Secondly, we’re seeing a real newfound interest in our field, and we have a real challenge within the financial services industry in attracting that next gen. Even in your prior segment, you talked about technology and retail and that’s really the hot areas for students to go to. We have an average adviser age of 60 years old and increased consumer demand. And we truly need to address the talent shortage. Well, getting involved in the local schools early on, we’re seeing the benefits, and it’s so rewarding for Andrea and I and the other volunteers whereby we’re seeing those individuals now go off to college and in some cases graduate from college. Real story is that we’ve recently hired a young lady in our Jersey City office who graduated from college recently, and she was in our program not too many years ago at the local high school. And now she’s pursuing her master’s degree. She has a full-time job with us. That could not be more rewarding.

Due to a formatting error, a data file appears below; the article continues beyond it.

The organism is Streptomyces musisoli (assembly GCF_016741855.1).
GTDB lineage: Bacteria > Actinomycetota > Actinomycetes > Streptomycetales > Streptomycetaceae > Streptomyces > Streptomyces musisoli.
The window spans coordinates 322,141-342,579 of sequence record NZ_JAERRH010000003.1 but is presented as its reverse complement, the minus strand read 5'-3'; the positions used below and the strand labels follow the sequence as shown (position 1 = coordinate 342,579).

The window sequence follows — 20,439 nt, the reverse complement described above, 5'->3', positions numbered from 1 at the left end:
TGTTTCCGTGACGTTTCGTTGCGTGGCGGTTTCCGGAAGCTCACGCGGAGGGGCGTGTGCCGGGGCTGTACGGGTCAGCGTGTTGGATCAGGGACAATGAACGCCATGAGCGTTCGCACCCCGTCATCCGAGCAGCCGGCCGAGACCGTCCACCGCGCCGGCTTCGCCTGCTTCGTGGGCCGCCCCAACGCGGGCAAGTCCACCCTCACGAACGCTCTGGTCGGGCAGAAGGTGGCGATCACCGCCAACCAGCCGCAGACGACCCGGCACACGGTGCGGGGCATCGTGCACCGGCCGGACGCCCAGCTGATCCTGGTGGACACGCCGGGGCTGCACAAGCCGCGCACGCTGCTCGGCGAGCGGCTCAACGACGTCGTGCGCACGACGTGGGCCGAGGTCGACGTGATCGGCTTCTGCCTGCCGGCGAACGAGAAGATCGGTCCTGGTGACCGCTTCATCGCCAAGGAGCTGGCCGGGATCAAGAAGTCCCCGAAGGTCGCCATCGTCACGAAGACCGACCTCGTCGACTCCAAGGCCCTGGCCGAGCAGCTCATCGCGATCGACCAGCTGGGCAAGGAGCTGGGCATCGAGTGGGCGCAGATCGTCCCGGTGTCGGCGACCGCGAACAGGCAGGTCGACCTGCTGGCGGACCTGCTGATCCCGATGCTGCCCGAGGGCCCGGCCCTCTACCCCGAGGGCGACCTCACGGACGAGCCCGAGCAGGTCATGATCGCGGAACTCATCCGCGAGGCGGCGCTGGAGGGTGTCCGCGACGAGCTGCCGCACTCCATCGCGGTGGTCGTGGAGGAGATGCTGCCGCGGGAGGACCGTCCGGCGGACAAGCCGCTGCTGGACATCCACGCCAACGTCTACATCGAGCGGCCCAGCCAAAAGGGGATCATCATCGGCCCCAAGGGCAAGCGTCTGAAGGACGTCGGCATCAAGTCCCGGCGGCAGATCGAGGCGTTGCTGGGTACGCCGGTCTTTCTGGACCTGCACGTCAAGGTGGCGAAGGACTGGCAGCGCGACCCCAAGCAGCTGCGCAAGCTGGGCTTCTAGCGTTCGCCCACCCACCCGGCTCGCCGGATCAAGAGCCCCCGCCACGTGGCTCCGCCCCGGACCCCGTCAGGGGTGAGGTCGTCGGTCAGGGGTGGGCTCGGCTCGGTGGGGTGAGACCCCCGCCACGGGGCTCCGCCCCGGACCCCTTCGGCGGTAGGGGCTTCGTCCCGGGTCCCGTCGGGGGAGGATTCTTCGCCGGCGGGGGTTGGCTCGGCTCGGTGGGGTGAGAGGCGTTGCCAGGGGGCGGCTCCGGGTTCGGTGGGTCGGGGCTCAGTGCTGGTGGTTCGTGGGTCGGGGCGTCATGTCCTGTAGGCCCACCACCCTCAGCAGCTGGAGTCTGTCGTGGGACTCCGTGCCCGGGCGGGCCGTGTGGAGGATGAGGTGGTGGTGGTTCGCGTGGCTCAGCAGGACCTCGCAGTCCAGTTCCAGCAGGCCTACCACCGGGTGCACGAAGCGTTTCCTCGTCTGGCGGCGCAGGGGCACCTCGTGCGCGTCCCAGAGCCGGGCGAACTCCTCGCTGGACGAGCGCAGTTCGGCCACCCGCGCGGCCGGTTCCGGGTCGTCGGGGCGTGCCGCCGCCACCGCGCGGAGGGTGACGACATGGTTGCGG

Third, is just that positive impact that we’ll see on the economy. And with the smarter choices younger students are making today surrounding their finances, the more money they’ll potentially have for tomorrow. And what we’re seeing is, that magic formula of increased assets coupled with greater financial acumen, that’s going to lead to a healthier global environment.
About Our Guests
Andrea Madden is director, marketing and communications, at BNY Mellon | Pershing. She oversees segment marketing efforts for Pershing Prime Services, Collateral Funding & Trading and BNY Mellon’s Broker-Dealer Services unit, developing strategy for business development and relationship management support, along with thought leadership program development. Prior to this role, Madden was responsible for relationship management and practice management support for Pershing’s Advisor Solutions segment marketing.